Phill White of "Thee [sic] Vampire Guild" might have finally succumbed to the fatal forces after a considerable absence from evincing an interest in vampires or the Highgate Vampire case.
He popped up out of nowhere (well, Brentry, a suburb of north Bristol, actually) threatening to send material to Anthony Hogg's partner in crime Erin Chapman on the condition that she publishes it on YouTube. It transpires that the material in question is a 90 minutes' audio tape made by the Vampire Research Society about the Highgate case in the previous century. Not content with threatening to infringe copyright, White also posted on Hogg's Facebook group what can only be described as extremely defamatory comments. Seán Manchester has not mentioned this man once on the internet, but he is obviously unhappy with his lot since moving from Portland to Bristol to settle down and raise a family. White tried to enter the "vampire" media exploitation that was occurring just about everywhere a quarter of a century ago when he was less of a sceptic than he is today, but he was unable to make any impact, being too far stage left; (far left on the map of England, and ultra-left politically) to ever get close to the centre stage of London. White discovered the collection of malcontents on Hogg's group and gleefully added himself. His comments have been mostly all aimed at deriding and defaming Seán Manchester, someone he has not had contact with for at least two decades. Something had happened in the interim since a quarter of a century ago to cause him to become bitter, resentful and totally sceptical of anything remotely supernatural.
When Seán Manchester last heard from Phill White he was exceptionally sympathetic and supportive. In the interim, a complete turn around has manifested. This is what Seán Manchester recorded in The Vampire Hunter's Handbook (Gothic Press,1997):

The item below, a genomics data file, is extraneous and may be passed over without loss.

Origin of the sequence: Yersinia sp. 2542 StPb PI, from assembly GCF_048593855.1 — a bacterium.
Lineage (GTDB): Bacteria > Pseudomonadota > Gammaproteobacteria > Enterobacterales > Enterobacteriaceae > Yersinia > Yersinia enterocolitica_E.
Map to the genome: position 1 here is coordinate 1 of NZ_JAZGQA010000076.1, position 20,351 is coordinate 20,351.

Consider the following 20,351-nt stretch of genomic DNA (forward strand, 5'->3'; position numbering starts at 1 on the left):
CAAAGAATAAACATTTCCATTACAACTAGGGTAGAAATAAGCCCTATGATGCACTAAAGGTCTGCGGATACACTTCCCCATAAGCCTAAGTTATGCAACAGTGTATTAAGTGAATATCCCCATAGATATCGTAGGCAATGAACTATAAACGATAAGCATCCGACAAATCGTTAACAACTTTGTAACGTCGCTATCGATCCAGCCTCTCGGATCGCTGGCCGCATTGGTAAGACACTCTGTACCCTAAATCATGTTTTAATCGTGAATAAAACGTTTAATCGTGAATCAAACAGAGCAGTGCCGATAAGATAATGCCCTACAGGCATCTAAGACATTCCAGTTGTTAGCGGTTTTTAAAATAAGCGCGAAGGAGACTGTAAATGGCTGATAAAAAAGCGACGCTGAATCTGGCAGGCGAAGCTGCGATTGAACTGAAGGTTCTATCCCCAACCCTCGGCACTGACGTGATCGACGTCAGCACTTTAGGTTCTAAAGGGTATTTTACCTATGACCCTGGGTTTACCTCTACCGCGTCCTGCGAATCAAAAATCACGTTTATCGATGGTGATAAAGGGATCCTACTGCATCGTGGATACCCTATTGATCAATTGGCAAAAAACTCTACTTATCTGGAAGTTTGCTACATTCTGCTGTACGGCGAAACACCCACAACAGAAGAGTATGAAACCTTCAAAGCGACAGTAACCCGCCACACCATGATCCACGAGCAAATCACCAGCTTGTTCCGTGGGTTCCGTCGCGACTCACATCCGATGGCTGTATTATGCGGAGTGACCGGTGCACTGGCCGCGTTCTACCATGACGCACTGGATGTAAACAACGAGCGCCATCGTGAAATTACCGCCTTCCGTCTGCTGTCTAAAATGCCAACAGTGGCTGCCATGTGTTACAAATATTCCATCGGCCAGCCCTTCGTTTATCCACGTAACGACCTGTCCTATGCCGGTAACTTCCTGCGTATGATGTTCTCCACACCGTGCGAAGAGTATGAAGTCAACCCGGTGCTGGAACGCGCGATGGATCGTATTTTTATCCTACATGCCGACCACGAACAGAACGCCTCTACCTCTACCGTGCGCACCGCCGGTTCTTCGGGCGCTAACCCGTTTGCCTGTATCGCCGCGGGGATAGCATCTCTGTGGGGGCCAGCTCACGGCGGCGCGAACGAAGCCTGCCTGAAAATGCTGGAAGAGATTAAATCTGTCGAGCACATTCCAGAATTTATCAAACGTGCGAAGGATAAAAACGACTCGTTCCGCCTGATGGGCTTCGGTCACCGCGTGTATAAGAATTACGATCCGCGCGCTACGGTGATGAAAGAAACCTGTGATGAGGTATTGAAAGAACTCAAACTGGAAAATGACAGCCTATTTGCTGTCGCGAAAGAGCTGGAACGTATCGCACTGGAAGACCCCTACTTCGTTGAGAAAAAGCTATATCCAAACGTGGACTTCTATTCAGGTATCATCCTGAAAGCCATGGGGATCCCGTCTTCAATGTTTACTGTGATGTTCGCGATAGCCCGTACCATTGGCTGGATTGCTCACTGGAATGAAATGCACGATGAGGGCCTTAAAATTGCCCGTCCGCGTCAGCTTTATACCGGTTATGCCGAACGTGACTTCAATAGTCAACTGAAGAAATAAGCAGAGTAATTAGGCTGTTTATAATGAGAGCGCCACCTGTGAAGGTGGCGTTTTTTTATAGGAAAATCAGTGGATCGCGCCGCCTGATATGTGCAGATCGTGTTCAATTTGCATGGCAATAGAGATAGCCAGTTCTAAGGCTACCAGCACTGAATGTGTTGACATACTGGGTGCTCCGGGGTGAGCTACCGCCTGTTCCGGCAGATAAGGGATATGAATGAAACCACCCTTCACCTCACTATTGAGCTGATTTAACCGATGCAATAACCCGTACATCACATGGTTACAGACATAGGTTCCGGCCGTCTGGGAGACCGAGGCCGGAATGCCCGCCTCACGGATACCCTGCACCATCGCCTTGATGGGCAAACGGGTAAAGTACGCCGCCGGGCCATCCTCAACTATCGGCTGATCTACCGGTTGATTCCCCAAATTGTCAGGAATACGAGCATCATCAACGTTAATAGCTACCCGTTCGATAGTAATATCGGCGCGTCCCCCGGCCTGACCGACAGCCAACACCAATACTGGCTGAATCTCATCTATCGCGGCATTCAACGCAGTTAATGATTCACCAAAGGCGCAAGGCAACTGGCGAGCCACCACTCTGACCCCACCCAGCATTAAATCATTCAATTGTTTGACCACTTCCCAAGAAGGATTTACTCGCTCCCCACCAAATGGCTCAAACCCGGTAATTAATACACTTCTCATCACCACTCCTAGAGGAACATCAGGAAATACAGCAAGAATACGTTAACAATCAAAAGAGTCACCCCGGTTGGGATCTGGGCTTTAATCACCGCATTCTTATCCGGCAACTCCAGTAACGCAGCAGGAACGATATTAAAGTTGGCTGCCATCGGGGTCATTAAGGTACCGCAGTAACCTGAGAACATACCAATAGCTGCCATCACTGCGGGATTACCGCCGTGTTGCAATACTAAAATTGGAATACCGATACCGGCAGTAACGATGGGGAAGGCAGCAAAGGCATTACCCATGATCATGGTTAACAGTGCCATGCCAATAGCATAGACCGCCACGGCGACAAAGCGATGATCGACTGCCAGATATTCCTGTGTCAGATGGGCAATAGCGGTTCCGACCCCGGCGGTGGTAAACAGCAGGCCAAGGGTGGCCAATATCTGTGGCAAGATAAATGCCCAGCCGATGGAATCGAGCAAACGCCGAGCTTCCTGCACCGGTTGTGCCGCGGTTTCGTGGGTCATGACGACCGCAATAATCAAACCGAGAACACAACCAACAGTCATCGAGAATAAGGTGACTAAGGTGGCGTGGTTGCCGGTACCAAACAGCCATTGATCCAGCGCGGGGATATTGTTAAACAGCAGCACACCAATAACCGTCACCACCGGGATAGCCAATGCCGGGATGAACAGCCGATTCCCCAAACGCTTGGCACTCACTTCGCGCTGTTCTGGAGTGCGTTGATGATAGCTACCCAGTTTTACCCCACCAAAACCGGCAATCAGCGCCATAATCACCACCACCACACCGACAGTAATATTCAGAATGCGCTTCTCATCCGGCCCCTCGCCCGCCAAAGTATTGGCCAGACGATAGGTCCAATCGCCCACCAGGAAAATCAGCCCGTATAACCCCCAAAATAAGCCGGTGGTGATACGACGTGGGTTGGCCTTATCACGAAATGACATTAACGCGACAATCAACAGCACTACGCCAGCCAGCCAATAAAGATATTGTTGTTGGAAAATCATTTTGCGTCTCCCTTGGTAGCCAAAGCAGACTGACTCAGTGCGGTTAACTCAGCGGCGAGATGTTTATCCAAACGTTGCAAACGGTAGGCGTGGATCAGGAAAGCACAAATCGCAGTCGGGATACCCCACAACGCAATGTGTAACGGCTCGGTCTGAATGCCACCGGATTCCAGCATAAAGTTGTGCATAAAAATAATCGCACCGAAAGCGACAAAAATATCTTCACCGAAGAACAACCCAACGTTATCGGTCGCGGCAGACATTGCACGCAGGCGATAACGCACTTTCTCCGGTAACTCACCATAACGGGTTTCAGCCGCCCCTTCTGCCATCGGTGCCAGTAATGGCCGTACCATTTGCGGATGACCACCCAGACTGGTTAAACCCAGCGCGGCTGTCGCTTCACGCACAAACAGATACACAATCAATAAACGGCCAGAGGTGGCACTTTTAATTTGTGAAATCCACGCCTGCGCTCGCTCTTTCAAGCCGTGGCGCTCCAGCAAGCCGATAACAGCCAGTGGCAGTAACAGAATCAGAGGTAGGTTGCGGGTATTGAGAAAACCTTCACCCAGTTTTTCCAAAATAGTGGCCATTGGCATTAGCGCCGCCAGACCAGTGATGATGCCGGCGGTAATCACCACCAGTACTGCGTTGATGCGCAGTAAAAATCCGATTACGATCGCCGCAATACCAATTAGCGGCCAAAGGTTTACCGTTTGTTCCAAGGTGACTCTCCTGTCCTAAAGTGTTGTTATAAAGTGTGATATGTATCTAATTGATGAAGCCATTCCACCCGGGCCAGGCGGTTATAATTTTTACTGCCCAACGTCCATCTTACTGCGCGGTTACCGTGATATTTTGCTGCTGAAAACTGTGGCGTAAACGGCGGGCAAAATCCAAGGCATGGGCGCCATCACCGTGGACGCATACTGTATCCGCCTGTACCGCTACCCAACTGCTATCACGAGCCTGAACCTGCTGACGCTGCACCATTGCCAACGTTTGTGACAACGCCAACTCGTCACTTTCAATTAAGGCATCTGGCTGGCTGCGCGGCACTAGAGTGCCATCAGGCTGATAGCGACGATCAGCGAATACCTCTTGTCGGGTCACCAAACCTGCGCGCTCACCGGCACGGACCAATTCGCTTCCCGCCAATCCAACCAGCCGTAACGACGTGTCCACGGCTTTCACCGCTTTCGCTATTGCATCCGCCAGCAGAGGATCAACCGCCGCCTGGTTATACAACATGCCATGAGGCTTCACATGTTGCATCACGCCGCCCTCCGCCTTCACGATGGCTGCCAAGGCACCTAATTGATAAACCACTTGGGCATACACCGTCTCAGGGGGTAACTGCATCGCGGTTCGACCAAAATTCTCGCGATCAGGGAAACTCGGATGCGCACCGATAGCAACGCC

As Crimson, Phill White's official magazine of "Thee [sic] Vampire Guild," approached a slow but inevitable death, he saw fit to promote between its covers a vampiroid band called Nightcreed whose curious recordings included the track titled "Die, Manchester, Die," sung by someone with the unlikely name of Theos Diamon Kakos. Around the same time White protested in private correspondence to Seán Manchester his Christian credentials, and declared that he saw many "similarities" between himself and the bishop-exorcist.
White eventually appeared on his local television channel dressed in black apparel and wearing red lipstick. His canines had been fitted with sharp fangs and his normally fair hair was dyed black. A large silver pentagram dangled around his neck, as he grimaced and postured throughout his interview on "True ... But Strange," 17 October 1996. He was shown prancing about in a graveyard with youngsters in kindred attire, and also at his modern terrace home in Portland where he kept a coffin and a pile of bubble-gum picture cards that he had been collecting since he was six-years-old.
Meridian television journalist, Mike Debens, observed that "his little home in Portland is even more cramped because of the think-tank [coffin] where he reclines in the dead of night."
"It's been used," boasted White, whose father was in the funeral business, a trade his son quickly took up, much to the horror of anyone who had viewed him dressed as a vampire sleeping in a "used" coffin. Though White has since relocated to Menhyr Grove, Brentry, Bristol BS10, he remains in the business of organising funerals and preparing dead bodies for burial.
Seán Manchester's advice is quoted briefly in issue fourteen of Crimson. It would be the final time.
"My advice is that it is better to travel alone than in the company of fools."
The same issue had Seán Manchester described me as "one of the most despised characters" within vampire wannabe circles. This would be for the benefit of White's new friends and acquaintances of dubious status and intent; one of whom, Azz Wood, writing from a prison cell (about Seán Manchester) for Crimson, said: "Someone should rip off his head and piss down his neck and windpipe."
Thus the curtain fell on White whose vampire obsession became a millstone around his neck. He turned against all he had once believed in and admired. Today he represents the opposing forces.